How’s a Tax Free Investment account different to my existing savings account?
Most people have a savings account of sorts, but what’s a Tax Free Investment account and how is that different other savings accounts?
It’s easy to feel a little overwhelmed by seemingly simple decisions about saving and investing money. With so many products and options to choose from, we don’t always know what the differences are and why one would choose one over another.
Let's explore the different accounts and their benefits.
What is a savings account?
A savings account is simply a bank account where you can save money and earn interest. This would be separate from your daily transactional account, where your salary is paid into and where all your debit orders and EFT’s are taken from.
Why do I need a savings account if I already earn interest on my main account?
The savings account is a way to keep your money separate and out of temptation’s way — especially if you intend to later use that money for a big purchase, or to cover you in case of an emergency. With African Bank’s MyWORLD account, the Savings Pocket you open will earn even more interest than your Primary Account, with 6.5% on any positive balance.
Here are the advantages of opening a MyWORLD Savings Pocket:
- SA’s best interest rate,
- No monthly fees
- Less temptation to splurge
- The ability to easily track your savings
Which bank is best for saving money?
Looking at fees, interest rates and convenience, it’s hard to beat African Bank. You’ll earn 5.5% interest p/a on the MyWORLD transactional account and 6.5% p/a on a Savings Pocket. Other accounts, such as their Fixed Deposit, earn even higher interest rates. Try out the calculator to see for yourself.
What's a Tax Free Investment account?
All the interest that you earn on your savings, as well as growth on all your investments, is taxable. You may not realise this as your investments may be small and the first R23 800 interest earned is not taxed (if you’re younger than 65). With a Tax Free Investment, all growth on the investment is tax free, irrespective of the amount.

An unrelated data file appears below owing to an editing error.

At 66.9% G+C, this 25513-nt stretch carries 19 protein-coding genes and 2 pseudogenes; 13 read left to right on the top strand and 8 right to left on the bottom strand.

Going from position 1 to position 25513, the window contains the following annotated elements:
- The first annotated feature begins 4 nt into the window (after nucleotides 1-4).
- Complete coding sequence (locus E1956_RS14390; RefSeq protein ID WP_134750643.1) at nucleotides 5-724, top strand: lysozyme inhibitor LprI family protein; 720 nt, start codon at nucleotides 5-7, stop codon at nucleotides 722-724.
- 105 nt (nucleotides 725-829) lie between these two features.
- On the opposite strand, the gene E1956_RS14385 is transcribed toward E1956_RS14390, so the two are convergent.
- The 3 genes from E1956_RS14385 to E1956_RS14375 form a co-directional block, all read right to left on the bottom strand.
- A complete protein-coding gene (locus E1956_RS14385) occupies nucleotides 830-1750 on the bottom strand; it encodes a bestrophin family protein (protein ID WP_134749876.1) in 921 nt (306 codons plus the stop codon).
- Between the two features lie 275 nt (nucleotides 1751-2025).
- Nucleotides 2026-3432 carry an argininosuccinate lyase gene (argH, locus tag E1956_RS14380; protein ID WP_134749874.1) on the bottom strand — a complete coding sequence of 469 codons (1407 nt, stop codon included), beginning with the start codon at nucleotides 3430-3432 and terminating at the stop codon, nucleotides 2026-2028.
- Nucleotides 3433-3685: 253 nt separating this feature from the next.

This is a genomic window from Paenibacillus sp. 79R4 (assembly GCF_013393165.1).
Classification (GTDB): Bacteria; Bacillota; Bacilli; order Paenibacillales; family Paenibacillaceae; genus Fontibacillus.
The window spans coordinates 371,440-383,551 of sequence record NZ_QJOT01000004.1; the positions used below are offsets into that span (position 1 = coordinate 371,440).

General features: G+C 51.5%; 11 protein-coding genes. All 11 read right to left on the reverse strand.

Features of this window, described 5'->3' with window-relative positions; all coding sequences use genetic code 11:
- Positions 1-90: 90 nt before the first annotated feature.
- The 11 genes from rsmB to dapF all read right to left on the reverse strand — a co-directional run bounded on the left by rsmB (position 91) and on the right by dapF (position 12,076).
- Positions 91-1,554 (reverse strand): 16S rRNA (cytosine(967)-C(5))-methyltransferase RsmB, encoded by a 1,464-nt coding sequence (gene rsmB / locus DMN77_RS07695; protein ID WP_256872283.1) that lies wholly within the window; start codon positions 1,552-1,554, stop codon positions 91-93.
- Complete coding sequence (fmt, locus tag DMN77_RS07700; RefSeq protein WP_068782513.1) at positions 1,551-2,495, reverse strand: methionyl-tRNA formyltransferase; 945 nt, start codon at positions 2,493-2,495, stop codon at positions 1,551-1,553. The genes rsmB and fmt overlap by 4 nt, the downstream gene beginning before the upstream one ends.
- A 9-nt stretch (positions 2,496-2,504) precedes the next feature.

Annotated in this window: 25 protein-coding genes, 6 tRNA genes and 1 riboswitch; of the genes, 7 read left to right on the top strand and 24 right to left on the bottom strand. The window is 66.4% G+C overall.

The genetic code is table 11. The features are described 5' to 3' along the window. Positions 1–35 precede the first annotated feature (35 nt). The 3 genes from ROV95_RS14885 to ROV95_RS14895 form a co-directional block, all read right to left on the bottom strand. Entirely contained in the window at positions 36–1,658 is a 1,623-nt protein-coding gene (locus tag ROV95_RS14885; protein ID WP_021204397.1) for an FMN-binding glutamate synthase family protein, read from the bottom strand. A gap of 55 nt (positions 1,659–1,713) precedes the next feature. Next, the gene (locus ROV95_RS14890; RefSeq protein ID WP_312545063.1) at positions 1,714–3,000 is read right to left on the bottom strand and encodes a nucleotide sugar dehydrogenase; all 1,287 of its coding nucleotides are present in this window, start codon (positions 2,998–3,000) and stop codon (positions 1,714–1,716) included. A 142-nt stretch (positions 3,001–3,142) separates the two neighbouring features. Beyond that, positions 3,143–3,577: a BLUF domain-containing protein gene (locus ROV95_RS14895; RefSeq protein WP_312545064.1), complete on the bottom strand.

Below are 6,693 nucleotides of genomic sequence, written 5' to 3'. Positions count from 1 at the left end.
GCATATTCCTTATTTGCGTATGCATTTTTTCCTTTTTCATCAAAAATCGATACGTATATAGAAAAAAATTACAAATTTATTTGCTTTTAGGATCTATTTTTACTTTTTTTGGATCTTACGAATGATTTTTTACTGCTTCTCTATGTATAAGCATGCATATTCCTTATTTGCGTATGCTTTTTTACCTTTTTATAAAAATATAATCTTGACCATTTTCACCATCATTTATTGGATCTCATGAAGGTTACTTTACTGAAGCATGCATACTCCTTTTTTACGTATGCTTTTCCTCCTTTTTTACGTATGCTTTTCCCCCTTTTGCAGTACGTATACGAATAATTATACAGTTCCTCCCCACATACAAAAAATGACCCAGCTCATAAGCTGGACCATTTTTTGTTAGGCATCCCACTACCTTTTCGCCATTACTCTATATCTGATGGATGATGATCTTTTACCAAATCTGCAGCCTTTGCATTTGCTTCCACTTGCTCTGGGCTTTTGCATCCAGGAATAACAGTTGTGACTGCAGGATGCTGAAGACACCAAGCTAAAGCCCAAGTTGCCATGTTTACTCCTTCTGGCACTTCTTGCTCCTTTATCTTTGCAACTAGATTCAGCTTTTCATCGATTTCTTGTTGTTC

There are some restrictions though: you can only invest R500 000 over your lifetime and the annual limit is currently R33 000. These figures can change going forward and will be announced in each year’s National Budget Speech.
Is a Tax Free Investment worth it on my average salary?
You’ll need a lot of money before you’ll get to earn R23 800 interest in a year and you may not see any benefit from a Tax Free Investment account now. As the example below shows, this is best employed with a long term goal in mind:
Imagine starting your investment at the age of 25 and saving money each month, up until the age of 65. Using a Tax Free Investment, you would pay no tax on the growth of your money. That will make a huge impact on your investment over the 20 to 30 years you have been nurturing it! African Bank’s Tax Free Investment account offers an interest rate of 8.67%, which means even more money and a sizeable payout that can only enhance your golden retirement years. There’s a handy savings interest calculator on their website to help you to calculate your returns.
When would I use a savings account vs a Tax Free Investment?
A savings account is for the short-term, where you would need the money in a few months or in a year’s time. You can deposit and withdraw your money at any time without hassle and use it as and when needed.
A Tax Free Savings account however, is an investment for the future. This is for the long-term and even though you can withdraw the money, it makes more sense to leave it where it is. In this way, you can really take advantage of compound interest.
Compound interest basically means interest on interest. By leaving your investment to gather interest and grow, you will then start to earn even more interest as a result. This effect will gather momentum the longer you leave your investment to mature, leaving you in a stronger financial position when you do eventually decide to withdraw your funds.
Financial concepts don’t need to leave you feeling overwhelmed and confused. There’s a wealth of online knowledge and resources to help you gain a better understanding of the financial world.
Open yourself to learning and question things that you don’t understand!